Queen Alexandra Hospital parking charges increase comes under fire

PRICEY Charges at the car park at Portsmouth's Queen Alexandra Hospital have been put up again
PRICEY Charges at the car park at Portsmouth's Queen Alexandra Hospital have been put up again

Reminder from Portsmouth GP to get prescriptions before bank holiday

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CONTROVERSIAL plans to raise parking charges at a hospital have been criticised.

Contractor Carillion is raising fees at Queen Alexandra Hospital, Cosham, by an average of 3.7 per cent.

From Monday, it will cost £16.50 to park at QA for more than 12 hours – up 80p from £15.70.

Drivers parking in the multi-storey or north car parks will get their first 15 minutes free.

Motorists displaying a disabled badge will still pay £1.60 a day.

And visitors or patients staying at the hospital longer than a week or who need at least seven sessions of continuous treatment can pay a reduced rate of £1.60 a day at the discretion of the ward sister or nurse in charge.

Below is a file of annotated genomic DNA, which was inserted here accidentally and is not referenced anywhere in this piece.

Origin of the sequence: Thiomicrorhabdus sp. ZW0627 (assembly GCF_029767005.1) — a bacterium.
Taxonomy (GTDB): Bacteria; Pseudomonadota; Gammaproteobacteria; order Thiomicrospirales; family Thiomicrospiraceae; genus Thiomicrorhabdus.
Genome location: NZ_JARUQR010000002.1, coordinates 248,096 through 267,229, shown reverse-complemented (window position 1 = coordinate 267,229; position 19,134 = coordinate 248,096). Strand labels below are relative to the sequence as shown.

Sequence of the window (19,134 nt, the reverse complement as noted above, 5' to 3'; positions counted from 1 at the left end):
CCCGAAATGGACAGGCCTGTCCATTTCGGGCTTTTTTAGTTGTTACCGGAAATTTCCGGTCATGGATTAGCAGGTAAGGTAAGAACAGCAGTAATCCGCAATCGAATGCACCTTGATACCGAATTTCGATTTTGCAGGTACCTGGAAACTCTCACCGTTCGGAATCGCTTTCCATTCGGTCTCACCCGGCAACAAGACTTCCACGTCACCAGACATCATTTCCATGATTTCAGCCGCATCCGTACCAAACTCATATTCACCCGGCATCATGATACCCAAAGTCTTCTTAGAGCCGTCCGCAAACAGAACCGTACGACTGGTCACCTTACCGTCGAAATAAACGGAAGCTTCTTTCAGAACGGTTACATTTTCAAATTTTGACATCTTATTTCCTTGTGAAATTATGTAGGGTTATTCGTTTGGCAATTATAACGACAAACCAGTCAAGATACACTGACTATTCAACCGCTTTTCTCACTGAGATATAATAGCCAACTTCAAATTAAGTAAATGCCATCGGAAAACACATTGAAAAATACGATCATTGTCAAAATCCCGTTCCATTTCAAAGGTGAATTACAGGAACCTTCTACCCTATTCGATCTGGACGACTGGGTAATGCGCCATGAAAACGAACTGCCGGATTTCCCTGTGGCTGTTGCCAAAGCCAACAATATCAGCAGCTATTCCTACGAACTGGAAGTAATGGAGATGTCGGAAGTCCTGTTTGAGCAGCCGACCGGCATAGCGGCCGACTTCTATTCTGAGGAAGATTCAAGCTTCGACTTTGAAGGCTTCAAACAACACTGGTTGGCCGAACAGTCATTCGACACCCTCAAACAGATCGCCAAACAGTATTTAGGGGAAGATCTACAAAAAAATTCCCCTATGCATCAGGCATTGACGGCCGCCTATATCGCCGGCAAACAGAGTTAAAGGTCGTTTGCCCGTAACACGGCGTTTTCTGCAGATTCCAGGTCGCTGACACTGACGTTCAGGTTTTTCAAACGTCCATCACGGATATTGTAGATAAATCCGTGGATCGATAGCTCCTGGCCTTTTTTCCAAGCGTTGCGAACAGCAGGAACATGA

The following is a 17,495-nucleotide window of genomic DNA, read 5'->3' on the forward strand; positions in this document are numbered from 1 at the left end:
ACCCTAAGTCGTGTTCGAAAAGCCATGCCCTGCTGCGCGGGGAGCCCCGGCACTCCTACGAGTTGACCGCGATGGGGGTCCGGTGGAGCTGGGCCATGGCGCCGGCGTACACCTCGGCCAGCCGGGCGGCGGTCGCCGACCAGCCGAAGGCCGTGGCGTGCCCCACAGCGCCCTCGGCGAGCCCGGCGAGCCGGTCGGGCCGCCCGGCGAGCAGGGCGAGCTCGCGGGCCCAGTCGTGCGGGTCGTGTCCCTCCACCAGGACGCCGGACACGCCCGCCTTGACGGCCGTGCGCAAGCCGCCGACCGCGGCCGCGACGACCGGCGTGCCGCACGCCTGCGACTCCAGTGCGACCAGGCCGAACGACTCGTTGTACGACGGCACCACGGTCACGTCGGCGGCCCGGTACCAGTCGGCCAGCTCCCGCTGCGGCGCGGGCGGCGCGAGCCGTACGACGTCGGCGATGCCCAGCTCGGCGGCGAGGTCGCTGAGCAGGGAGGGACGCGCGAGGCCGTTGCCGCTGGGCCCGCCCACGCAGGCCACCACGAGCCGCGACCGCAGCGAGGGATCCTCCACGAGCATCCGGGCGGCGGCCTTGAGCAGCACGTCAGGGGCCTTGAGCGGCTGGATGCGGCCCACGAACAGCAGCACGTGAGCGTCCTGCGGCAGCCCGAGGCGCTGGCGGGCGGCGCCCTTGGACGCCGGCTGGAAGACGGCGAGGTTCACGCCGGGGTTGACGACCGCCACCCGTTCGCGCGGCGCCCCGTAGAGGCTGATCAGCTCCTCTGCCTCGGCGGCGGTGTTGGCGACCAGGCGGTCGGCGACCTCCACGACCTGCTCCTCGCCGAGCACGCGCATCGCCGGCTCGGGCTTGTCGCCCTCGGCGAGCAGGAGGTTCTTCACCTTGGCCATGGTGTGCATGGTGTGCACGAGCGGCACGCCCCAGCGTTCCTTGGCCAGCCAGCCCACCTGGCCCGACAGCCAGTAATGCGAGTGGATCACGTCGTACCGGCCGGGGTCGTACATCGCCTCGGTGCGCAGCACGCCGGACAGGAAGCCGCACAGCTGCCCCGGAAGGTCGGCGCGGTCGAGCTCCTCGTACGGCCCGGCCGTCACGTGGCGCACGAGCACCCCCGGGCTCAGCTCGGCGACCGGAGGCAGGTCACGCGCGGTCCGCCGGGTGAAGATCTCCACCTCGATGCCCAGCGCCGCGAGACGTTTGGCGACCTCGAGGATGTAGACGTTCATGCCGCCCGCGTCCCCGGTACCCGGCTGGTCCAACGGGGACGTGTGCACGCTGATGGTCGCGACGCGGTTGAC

Portsmouth Hospitals NHS Trust will pay the difference to Carillion – which last year made pre-tax profits of £212m – if the concession is approved. Everyone else must pay the full charges.

It is the third time Carillion has increased fees since taking over the management of the trust’s car parks in 2009 as part of the private finance initiative deal.

Richard Barron, 32, of Winchfield Crescent, Bedhampton, received a ticket after the £4 he paid to park at QA ran out while he was waiting with his partner, who was suffering from a severe migraine.

‘I’ve now had to pay an extra £61.50 and I can’t believe they are putting the prices up again,’ he said.

‘It’s taking advantage of people when they are at their most vulnerable.’

Portsmouth North MP Penny Mordaunt said: ‘It’s important that people have visitors when they’re in hospital and anything that puts them off, such as extremely high parking changes, is definitely a bad thing.

‘The key to all of this is for the hospital to renegotiate the PFI contract it has with Carillion.’

Cllr Peter Eddis, chairman of the city council’s health overview and scrutiny panel, said: ‘I don’t think people should be charged at all for parking at a hospital, particularly those who have serious medical reasons for being there. But it’s not something we have any say over. Not even the hospital has any say over it.’

Peter Mellor, trust company secretary, said: ‘The trust recognises Carillion’s contractual right to increase car parking charges in line with the Retail Price Index.’

Carillion was given the chance to comment but did not return calls from The News.